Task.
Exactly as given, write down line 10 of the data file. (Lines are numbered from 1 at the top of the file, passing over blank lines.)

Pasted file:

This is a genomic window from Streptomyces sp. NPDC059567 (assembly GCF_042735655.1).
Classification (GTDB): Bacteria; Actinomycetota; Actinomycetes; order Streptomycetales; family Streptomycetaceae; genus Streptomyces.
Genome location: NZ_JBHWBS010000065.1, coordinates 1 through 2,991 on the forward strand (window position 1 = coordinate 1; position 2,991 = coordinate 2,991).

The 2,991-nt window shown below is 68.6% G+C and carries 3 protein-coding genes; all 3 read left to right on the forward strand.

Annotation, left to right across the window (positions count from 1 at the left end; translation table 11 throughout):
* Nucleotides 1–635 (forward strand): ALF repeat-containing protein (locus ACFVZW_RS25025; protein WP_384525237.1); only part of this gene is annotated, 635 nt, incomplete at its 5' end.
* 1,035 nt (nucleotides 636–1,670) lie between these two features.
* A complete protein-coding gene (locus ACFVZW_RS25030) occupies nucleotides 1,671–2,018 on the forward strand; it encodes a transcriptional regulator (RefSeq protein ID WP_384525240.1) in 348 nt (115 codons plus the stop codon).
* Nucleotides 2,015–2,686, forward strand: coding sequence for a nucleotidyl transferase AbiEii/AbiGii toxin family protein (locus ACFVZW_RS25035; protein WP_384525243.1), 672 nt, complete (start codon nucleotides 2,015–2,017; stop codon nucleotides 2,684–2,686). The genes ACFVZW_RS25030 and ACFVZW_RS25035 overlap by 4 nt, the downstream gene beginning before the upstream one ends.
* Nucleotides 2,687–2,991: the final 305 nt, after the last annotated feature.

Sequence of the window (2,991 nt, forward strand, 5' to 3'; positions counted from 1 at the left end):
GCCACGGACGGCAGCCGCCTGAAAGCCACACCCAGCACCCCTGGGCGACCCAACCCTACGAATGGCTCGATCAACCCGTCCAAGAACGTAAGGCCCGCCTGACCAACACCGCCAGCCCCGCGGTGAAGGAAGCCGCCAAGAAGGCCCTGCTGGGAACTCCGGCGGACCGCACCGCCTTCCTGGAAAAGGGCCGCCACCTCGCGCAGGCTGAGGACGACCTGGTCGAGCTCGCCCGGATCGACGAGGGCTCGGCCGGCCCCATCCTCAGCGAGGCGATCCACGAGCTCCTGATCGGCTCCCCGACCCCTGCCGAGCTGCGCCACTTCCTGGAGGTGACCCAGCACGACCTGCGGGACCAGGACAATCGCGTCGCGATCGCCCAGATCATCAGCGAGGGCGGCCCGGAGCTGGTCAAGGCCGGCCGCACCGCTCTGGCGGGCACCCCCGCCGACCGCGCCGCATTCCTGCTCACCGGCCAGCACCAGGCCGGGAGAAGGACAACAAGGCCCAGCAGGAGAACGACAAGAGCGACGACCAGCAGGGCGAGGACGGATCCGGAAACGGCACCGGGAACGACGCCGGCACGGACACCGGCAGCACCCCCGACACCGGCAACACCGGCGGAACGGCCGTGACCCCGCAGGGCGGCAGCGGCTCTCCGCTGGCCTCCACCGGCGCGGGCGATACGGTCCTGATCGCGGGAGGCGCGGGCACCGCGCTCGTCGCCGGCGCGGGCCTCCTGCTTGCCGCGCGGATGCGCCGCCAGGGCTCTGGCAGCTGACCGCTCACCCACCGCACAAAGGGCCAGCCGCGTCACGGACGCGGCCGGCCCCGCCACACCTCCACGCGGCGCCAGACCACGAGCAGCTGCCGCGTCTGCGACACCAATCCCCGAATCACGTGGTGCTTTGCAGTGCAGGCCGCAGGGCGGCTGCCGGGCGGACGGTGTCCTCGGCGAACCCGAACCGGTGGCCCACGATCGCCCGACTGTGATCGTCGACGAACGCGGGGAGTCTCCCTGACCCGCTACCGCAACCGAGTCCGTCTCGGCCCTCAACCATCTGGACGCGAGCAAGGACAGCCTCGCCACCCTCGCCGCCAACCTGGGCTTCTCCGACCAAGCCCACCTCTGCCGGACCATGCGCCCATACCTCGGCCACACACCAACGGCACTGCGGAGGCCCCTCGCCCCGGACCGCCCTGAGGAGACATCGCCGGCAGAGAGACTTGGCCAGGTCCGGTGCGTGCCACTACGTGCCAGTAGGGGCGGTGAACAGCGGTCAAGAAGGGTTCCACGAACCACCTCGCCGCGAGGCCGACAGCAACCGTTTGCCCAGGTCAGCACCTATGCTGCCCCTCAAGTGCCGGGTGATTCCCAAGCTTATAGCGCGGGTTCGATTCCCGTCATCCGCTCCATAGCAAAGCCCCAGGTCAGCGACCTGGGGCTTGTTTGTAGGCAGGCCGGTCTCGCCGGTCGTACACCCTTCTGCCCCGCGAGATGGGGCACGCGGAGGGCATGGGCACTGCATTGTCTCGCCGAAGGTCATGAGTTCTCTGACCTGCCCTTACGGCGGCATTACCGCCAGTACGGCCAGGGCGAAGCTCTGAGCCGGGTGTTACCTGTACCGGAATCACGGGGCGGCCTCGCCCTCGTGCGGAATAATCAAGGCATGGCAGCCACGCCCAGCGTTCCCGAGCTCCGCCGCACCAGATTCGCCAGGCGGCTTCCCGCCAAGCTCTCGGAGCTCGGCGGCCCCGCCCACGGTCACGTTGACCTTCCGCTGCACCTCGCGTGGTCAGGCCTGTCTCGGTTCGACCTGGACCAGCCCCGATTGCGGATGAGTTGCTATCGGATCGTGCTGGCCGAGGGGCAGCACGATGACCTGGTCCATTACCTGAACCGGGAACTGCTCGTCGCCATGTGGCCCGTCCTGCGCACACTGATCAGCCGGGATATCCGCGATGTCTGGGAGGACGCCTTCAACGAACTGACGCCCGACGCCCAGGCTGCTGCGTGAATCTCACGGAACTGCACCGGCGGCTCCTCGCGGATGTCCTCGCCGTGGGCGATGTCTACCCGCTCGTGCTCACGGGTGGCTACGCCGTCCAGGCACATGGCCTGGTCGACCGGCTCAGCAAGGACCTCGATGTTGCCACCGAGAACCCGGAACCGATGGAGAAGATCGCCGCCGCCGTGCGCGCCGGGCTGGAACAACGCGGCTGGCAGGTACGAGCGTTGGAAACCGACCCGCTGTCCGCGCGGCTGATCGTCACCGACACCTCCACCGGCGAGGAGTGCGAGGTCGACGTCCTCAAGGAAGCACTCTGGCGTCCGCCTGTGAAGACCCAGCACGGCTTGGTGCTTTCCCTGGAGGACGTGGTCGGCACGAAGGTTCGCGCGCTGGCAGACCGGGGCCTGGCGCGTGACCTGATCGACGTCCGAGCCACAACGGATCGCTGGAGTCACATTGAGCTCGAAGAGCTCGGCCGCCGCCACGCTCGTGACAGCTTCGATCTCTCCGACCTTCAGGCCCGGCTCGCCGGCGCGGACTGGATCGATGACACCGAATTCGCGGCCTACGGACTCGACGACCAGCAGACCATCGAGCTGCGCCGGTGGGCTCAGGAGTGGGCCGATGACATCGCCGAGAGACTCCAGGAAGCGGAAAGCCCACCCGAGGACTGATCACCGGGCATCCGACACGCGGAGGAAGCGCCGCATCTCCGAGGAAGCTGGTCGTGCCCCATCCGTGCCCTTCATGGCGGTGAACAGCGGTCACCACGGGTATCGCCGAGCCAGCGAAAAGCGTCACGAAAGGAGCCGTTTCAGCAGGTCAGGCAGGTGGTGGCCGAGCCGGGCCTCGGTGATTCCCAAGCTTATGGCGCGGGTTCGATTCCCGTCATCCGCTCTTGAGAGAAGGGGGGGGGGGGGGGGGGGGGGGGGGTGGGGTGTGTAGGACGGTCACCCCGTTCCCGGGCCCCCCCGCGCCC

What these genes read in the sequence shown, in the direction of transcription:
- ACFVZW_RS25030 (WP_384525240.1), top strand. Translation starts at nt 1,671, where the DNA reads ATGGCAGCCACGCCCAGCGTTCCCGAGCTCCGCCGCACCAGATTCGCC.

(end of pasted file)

* Nucleotides 2,687–2,991: the final 305 nt, after the last annotated feature.